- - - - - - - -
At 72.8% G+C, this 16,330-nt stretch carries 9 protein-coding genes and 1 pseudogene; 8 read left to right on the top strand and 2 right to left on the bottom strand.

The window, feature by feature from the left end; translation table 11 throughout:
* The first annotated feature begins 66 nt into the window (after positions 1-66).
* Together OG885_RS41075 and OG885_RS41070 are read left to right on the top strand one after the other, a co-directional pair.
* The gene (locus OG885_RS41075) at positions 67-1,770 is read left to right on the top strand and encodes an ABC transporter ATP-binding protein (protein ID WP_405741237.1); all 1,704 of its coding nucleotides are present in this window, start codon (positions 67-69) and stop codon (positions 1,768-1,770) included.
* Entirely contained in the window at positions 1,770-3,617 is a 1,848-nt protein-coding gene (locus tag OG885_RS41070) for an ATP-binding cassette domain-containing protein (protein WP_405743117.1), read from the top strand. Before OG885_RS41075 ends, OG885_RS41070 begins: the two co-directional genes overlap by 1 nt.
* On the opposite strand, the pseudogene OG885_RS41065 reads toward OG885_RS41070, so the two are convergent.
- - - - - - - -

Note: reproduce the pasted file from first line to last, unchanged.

At 72.8% G+C, this 16,330-nt stretch carries 9 protein-coding genes and 1 pseudogene; 8 read left to right on the top strand and 2 right to left on the bottom strand.

The window, feature by feature from the left end; translation table 11 throughout:
* The first annotated feature begins 66 nt into the window (after positions 1-66).
* Together OG885_RS41075 and OG885_RS41070 are read left to right on the top strand one after the other, a co-directional pair.
* The gene (locus OG885_RS41075) at positions 67-1,770 is read left to right on the top strand and encodes an ABC transporter ATP-binding protein (protein ID WP_405741237.1); all 1,704 of its coding nucleotides are present in this window, start codon (positions 67-69) and stop codon (positions 1,768-1,770) included.
* Entirely contained in the window at positions 1,770-3,617 is a 1,848-nt protein-coding gene (locus tag OG885_RS41070) for an ATP-binding cassette domain-containing protein (protein WP_405743117.1), read from the top strand. Before OG885_RS41075 ends, OG885_RS41070 begins: the two co-directional genes overlap by 1 nt.
* On the opposite strand, the pseudogene OG885_RS41065 reads toward OG885_RS41070, so the two are convergent.